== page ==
Wednesday, November 4, 2009

Who Is the Owner?

Fr. George Panackal

“But Stephen, full of the Holy Spirit, looked up to heaven and saw God’s glory, and Jesus standing at the right-hand side of God. “Look!” he said. “I see heaven opened and the Son of Man standing at the right-hand side of God!” Then they all rushed at him at once, threw him out of the city and stoned him. ‘Lord Jesus, receive my spirit!’ He knelt down and cried out in a loud voice, ‘Lord! Do not remember this sin against them!’ He said this and died” (Acts 7:54-60).
Stephen did not think the stones coming against him will be changed into flowers, or that those who threw the stones would be dashed to the ground. Since he was with God he did not have any such imaginations. Instead of praying for a miracle by God, he prayed, “Lord! Do not lay this sin against them!” When any word or deed is said or done against a person who is full of the Spirit, what rises from the heart of that person is, “Father! Do not hold this against them!” Stephen prayed thus for his persecutors. The Holy Spirit will teach us how to act in such circumstances. As mentioned above, if we wish the stones should be turned into flowers, we shall be greatly disappointed when it does not happen so.
Nowhere else in history do we find mention of any person praying for those who were stoning him to death? In the midst of those who stoned Stephen, there was also a man named Saul. That Saul later became Paul. Stephen’s prayer must have been the cause of his conversion. Through that prayer, Saul, from being an enemy, was converted and became a great witness of Christ Jesus, ready to die for Him. He became the greatest missionary the world has ever seen. May Stephen’s prayer do the same wonder today in the lives of those who are anxiously worrying about those who harm them, whether at home or at place of work.
Paul and Silas were arrested and their hands and feet were bound with chains. The guards stood outside. But unmindful of the jail and chains they only saw Jesus who could, if He wanted, shatter the chains and break the jail. They were convinced that He was with them even in the middle of the night. With that conviction they continued to sing and praise their Lord and Master. They surrendered all their adversities into His hands. In the end, their chains were loosened and doors of the jail were thrown open. Had we been in the place of Paul and Silas we would have questioned God, why He is not intervening in our predicament, why He is not minding us; is there no God? The person who tries to look at situations using his own intelligence and reasoning will only burden his own head with his adversities. On the other hand, one who adores and praises
God in adversity will see God in it.
God sends His Spirit whenever we are in trouble. Why? So that we may understand the truth and know God’s will. Consider the disciples of Jesus in the Upper Room. They were praying so that they might receive the Holy Spirit; they were praying only to be filled with the Holy Spirit. Not because they did not have other things in mind. Like us they too had several pressing problems in their lives. They had left their boats and nets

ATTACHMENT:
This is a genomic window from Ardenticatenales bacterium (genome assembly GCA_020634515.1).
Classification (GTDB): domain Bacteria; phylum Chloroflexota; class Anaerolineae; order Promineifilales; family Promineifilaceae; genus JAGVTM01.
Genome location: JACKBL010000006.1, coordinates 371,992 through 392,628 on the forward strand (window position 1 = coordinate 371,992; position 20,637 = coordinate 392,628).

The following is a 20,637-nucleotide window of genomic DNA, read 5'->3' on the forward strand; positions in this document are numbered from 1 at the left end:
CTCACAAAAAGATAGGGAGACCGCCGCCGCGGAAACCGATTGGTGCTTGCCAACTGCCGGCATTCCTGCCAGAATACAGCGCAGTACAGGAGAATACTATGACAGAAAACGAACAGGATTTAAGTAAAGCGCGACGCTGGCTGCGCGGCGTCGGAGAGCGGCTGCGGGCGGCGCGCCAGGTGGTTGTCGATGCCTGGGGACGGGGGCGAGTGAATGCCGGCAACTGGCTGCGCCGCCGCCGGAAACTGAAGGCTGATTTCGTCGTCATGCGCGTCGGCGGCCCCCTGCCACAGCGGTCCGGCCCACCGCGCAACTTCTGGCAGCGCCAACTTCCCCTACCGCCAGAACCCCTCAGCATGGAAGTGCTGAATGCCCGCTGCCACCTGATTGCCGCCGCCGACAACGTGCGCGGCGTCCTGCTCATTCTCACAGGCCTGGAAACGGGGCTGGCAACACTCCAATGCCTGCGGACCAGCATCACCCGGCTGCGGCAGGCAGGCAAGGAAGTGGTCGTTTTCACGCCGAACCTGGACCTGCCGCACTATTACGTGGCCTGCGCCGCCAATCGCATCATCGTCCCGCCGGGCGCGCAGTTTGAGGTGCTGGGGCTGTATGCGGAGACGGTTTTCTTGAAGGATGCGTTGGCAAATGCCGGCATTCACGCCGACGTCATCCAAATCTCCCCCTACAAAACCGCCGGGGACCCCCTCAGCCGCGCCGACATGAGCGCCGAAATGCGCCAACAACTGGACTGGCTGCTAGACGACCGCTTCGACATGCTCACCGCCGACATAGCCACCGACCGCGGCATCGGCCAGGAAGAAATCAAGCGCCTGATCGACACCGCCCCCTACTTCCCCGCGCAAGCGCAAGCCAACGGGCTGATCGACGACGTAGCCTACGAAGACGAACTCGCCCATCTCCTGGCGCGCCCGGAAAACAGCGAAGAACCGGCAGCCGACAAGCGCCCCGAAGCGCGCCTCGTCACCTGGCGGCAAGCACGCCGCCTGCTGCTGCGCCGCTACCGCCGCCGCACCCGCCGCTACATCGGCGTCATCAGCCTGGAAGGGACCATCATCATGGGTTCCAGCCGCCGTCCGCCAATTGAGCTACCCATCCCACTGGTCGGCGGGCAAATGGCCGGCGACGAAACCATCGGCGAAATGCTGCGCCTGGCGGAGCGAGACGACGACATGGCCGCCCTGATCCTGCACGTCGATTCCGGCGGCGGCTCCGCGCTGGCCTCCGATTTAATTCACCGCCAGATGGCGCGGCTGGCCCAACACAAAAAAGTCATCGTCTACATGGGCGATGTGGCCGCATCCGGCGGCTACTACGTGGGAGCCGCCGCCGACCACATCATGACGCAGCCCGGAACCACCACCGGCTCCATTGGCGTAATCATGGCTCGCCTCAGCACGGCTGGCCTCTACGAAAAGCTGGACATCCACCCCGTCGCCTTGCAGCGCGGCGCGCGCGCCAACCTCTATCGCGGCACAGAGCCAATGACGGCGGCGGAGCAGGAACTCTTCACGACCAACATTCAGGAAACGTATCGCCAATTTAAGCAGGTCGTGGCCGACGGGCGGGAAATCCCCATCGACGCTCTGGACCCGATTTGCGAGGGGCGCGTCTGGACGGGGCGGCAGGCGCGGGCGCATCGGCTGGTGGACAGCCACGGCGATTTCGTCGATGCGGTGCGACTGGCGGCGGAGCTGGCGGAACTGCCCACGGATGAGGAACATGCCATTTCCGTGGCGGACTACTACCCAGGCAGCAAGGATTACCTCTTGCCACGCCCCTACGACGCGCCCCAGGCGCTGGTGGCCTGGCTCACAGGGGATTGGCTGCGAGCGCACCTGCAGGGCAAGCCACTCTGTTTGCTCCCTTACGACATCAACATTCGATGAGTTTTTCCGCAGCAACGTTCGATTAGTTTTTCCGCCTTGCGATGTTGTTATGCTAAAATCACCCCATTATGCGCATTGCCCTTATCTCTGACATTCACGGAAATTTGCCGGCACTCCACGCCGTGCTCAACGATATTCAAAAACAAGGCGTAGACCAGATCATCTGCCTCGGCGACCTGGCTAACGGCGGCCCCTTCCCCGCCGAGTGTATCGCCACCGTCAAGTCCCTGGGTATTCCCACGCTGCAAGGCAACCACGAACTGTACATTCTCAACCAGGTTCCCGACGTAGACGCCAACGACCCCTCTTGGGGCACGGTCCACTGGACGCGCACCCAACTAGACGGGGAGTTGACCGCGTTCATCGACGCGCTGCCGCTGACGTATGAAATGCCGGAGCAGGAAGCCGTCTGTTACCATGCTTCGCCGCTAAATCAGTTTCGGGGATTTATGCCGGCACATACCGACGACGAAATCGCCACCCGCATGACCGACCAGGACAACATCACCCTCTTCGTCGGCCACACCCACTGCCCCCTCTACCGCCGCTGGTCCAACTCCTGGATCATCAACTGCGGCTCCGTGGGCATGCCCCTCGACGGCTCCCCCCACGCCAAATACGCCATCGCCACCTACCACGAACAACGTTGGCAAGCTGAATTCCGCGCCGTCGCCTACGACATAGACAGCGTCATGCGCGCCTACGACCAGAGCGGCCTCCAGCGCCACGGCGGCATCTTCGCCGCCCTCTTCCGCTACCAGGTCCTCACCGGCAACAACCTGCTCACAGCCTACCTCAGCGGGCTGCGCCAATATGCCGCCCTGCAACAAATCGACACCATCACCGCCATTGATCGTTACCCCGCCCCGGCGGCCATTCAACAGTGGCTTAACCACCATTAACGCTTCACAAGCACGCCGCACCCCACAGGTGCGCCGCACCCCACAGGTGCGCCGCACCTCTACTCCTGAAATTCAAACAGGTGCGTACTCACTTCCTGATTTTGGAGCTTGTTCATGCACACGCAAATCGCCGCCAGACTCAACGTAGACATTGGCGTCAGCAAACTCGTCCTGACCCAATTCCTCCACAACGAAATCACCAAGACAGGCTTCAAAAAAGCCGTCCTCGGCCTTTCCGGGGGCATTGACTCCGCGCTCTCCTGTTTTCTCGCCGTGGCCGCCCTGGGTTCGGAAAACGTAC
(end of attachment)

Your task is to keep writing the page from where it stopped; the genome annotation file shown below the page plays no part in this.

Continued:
and followed Jesus. But with His death everything seemed to be lost. They were back to their poverty-stricken life. They began going back to the sea. In spite of all this they gathered in the Upper Room and prayed not for prosperity and wealth. Even though they shut themselves in the room for fear of the Jews, they did not think of their tormentors once they were together there. They prayed only to be filled with the Holy Spirit. The Spirit of God came down upon them in their moments of adversity.
When we are in adverse circumstances are we able to pray for the Holy Spirit like the disciples? If we are able to do so, the Spirit will surely come to us. The Spirit will give us the freedom to understand the truth and to adore and praise God and call Him Abba, Father. “See how much the Father has loved us! His love is so great that we are called God’s children – and so, in fact, we are. This is why the world does not know us: it has not known God.”(1Jn3:1)
Many people think that God makes us suffer and cry. In that case, He must be very small and feeble. On the contrary, in every opposing circumstance, God makes us grow in the knowledge of truth. To grow in knowledge means to grow in truth.
What is our outlook on wealth? We think that with our own effort we made all that wealth; we are its owner, its master. But is that true? The Bible tells us that the owner of wealth is God; man is only its keeper and its user. Do we realize it? If we do, we will not spend a paisa without consulting its owner. Take such a decision and our life style will completely change. Will God give us money to waste on alcohol or to spend lavishly on
unnecessary things? Only those who consider themselves as owner will feel the loss of wealth. Those who place it in God’s hands will not have such regrets. We must seek God, the owner of wealth; our aim and objective should not be the wealth alone. Ask ourselves whether we are running after riches which cannot save us, or after Jesus who alone can save us. God is the one who protects us. His promise is before us: “Look at the birds of the air! They neither sow nor reap, nor gather into barns. Yet God feeds them”(Lk.12:24). Let this conviction fill every part of our being.

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